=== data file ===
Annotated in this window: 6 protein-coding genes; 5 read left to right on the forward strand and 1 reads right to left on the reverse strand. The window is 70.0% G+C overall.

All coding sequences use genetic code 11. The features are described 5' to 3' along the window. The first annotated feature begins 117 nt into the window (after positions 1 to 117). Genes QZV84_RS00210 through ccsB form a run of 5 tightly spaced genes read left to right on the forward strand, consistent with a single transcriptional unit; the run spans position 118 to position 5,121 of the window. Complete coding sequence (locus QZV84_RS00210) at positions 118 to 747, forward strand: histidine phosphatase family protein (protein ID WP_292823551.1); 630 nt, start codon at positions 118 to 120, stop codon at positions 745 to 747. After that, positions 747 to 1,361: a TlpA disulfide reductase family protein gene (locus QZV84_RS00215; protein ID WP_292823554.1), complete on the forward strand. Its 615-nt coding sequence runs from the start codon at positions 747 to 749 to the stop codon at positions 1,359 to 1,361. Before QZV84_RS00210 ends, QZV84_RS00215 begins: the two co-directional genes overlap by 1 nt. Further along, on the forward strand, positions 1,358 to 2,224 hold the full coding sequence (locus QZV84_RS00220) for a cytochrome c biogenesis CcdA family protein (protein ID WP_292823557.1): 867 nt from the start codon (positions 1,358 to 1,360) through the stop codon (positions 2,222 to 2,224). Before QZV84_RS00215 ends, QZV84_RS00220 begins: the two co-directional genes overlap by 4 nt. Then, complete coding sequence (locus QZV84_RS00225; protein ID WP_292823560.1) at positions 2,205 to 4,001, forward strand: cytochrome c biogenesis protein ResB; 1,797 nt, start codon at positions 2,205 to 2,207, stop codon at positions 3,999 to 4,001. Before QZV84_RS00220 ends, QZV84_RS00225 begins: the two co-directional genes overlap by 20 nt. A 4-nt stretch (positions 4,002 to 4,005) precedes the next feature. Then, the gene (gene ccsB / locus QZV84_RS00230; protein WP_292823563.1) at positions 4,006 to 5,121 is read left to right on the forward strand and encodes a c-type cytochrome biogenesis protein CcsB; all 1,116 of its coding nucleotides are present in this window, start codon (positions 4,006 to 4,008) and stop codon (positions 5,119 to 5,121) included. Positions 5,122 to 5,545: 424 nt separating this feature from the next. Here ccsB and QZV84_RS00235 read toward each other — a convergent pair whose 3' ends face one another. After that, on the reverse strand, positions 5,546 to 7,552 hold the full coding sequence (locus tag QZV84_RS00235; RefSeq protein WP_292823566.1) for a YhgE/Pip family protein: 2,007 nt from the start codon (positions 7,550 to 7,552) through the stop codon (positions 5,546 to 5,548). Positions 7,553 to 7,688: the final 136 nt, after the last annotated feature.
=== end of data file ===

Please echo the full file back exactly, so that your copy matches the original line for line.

Annotated in this window: 6 protein-coding genes; 5 read left to right on the forward strand and 1 reads right to left on the reverse strand. The window is 70.0% G+C overall.

All coding sequences use genetic code 11. The features are described 5' to 3' along the window. The first annotated feature begins 117 nt into the window (after positions 1 to 117). Genes QZV84_RS00210 through ccsB form a run of 5 tightly spaced genes read left to right on the forward strand, consistent with a single transcriptional unit; the run spans position 118 to position 5,121 of the window. Complete coding sequence (locus QZV84_RS00210) at positions 118 to 747, forward strand: histidine phosphatase family protein (protein ID WP_292823551.1); 630 nt, start codon at positions 118 to 120, stop codon at positions 745 to 747. After that, positions 747 to 1,361: a TlpA disulfide reductase family protein gene (locus QZV84_RS00215; protein ID WP_292823554.1), complete on the forward strand. Its 615-nt coding sequence runs from the start codon at positions 747 to 749 to the stop codon at positions 1,359 to 1,361. Before QZV84_RS00210 ends, QZV84_RS00215 begins: the two co-directional genes overlap by 1 nt. Further along, on the forward strand, positions 1,358 to 2,224 hold the full coding sequence (locus QZV84_RS00220) for a cytochrome c biogenesis CcdA family protein (protein ID WP_292823557.1): 867 nt from the start codon (positions 1,358 to 1,360) through the stop codon (positions 2,222 to 2,224). Before QZV84_RS00215 ends, QZV84_RS00220 begins: the two co-directional genes overlap by 4 nt. Then, complete coding sequence (locus QZV84_RS00225; protein ID WP_292823560.1) at positions 2,205 to 4,001, forward strand: cytochrome c biogenesis protein ResB; 1,797 nt, start codon at positions 2,205 to 2,207, stop codon at positions 3,999 to 4,001. Before QZV84_RS00220 ends, QZV84_RS00225 begins: the two co-directional genes overlap by 20 nt. A 4-nt stretch (positions 4,002 to 4,005) precedes the next feature. Then, the gene (gene ccsB / locus QZV84_RS00230; protein WP_292823563.1) at positions 4,006 to 5,121 is read left to right on the forward strand and encodes a c-type cytochrome biogenesis protein CcsB; all 1,116 of its coding nucleotides are present in this window, start codon (positions 4,006 to 4,008) and stop codon (positions 5,119 to 5,121) included. Positions 5,122 to 5,545: 424 nt separating this feature from the next. Here ccsB and QZV84_RS00235 read toward each other — a convergent pair whose 3' ends face one another. After that, on the reverse strand, positions 5,546 to 7,552 hold the full coding sequence (locus tag QZV84_RS00235; RefSeq protein WP_292823566.1) for a YhgE/Pip family protein: 2,007 nt from the start codon (positions 7,550 to 7,552) through the stop codon (positions 5,546 to 5,548). Positions 7,553 to 7,688: the final 136 nt, after the last annotated feature.